Will the Real Geriatric Millennials Please Stand Up?
If you read that title and immediately recognized the reference, this article is for you!
As a proud member of the millennial generation, I have stood by while many disparaged us as lazy, over-educated and coddled. I have also come to accept the fact that, according to a more youthful opinion, my skinny jeans and side parted hair style is no longer cool. As if! Now, the most recent afront to my generation comes in the form of a new label – “the geriatric millennial.”
Upon further research I found that this term (while word choice may be a tad questionable) is, in fact, a compliment. According to the recent article posted on Index.com by Erica Dhawan, geriatric millennials are born between 1980 and 1985 and possess unique skills to work across the boundaries of the older generations (Gen X and Boomers) and the younger (Gen Z) in the workplace. Quite diplomatic.
Bravo to us! Seems years of straddling intergenerational technological advances has been in our favor. Finally, a moment when our skills both in cursive handwriting and the creation of TikTok videos combine to form a superpower.
Indeed, Millennials have long been told that the world is their oyster. Success in school and in the workplace has come (and gone…) and while we remain poised to take over the world economy, our generation remains significantly behind in amassing wealth. Through 2020, our wealth accounted for about 5% of the total. In contrast, the Baby Boomer generation at our comparable age, controlled 21% of the nation’s wealth. Pretty stark difference.
So with this in mind, it is time for us geriatric’s to embrace our 40s-ish and take full control of our financial future to ensure that our nest egg is well prepared to support a retirement lifestyle full of avocado toast, and Instagram-worthy vacations.
The question is – how?
The seemingly major issue that plagues us is the mass amount of student loan debt we are all carrying around, not to mention the miscellaneous credit card balances that exist month-to-month. The first step towards financial freedom is eliminating debt. Use any extra dollars in the budget to reduce these outstanding balances and stop adding more. If there is a surplus in your short-term savings account, pay a lump sum towards a payment to make even more progress. It can be a sacrifice, I know, but true freedom will come from keeping more of what you earn.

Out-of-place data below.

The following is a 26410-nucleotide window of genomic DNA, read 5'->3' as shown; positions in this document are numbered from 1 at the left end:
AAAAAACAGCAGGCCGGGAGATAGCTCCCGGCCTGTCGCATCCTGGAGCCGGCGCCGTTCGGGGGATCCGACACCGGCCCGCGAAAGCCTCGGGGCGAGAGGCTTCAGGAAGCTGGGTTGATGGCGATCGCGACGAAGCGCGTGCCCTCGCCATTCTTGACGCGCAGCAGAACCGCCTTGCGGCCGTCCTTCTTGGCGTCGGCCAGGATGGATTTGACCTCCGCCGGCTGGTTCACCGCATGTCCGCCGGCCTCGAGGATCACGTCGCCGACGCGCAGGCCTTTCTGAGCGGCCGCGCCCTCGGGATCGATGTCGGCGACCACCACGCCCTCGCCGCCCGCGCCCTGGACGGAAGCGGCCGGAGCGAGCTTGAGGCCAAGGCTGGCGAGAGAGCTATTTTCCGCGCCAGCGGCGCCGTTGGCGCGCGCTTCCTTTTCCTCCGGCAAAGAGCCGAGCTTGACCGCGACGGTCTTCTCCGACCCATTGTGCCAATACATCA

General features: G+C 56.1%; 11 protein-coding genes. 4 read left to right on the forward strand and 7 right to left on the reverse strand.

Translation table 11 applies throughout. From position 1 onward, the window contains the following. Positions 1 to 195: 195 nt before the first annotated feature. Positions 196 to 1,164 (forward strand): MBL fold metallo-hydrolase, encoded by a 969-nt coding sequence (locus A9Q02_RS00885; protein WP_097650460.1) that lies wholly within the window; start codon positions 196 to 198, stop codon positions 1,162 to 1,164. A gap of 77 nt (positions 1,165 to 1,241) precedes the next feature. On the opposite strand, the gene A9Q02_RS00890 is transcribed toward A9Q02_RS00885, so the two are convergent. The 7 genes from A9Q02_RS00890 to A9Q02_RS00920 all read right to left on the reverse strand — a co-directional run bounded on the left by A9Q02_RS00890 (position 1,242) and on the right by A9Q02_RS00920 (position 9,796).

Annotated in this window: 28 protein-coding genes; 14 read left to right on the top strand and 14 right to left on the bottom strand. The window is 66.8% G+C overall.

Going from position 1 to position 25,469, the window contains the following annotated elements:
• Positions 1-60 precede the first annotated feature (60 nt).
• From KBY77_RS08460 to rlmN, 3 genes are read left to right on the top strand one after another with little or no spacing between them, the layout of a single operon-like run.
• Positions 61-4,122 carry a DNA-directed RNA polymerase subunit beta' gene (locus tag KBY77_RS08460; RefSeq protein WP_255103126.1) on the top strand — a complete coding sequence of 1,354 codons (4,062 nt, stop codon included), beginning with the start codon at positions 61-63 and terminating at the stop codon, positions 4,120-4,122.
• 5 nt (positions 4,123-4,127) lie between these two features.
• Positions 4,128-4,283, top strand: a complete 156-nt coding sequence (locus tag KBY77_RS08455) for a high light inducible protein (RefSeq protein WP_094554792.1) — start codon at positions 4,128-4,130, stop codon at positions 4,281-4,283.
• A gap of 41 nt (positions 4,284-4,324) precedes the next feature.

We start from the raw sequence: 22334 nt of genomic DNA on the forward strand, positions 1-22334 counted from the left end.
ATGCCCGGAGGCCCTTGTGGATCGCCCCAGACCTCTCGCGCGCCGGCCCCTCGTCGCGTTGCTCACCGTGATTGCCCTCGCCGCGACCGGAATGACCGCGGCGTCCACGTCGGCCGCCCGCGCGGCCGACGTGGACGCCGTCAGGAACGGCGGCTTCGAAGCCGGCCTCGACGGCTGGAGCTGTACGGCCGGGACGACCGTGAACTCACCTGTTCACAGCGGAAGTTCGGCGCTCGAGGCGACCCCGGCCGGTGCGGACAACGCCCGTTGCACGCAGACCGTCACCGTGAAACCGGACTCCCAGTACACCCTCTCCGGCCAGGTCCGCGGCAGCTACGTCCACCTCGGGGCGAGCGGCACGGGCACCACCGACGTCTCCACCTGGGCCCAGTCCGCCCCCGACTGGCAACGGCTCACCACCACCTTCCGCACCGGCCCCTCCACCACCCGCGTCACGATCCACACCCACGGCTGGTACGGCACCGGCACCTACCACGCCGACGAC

So, first focus on debt, then on investment.
For many of us Geriatric Millennials, the company sponsored retirement plan is the single most important savings tool at this stage in life. Saving in a structured retirement plan or, for self-employed individuals, a SEP IRA, is the most efficient way to save for the future and manage tax liabilities today. Review your plan options with your employer to sure you are maximizing your benefits. Companies often provide a matching contribution or profit-sharing contribution for those that participate. This is essentially free money that will help grow and compound retirement savings over the long-term. Don’t leave money on the table!
Once the retirement plan is in order, look to the next investment step. After years in (and out) of the employment world, you may find yourself with other investment or retirement accounts. Consider working with a professional to help consolidate these accounts. Having multiple like-kind accounts with different providers is inefficient and complex. Manage your money in aggregate with a cohesive long-term strategy for best results. You can also begin to work with this advisor to develop a personal financial plan which will help codify your spending and saving habits and prioritize financial goals.
So you’ve worked hard to get debt free and have your retirement saving in progress (give it time!), now what? Now you can start thinking about the next stages in life. Maybe you have started a family and have young children and need to consider savings strategies for college in a 529 Plan or minor accounts. Or perhaps you’ve got your eye on a new home…or pool, vacation, car, etc. and will need to put extra cash aside to bolster your savings account. For everyone, the answer is different, but the path to starting this next chapter of your financial future is clear for you to start planning for these new goals and move forward fearlessly.
I challenge my fellow geriatric millennials to stand up and take a leadership role not only in the workplace, but in your life. Rather than trying to keep up with the latest trends of Gen Z, let’s lead our younger cohorts forward by setting good money manners. Let’s embrace our stage of life and use our skills to empower each other and our peers. Start planning for the future and securing your financial independence today.
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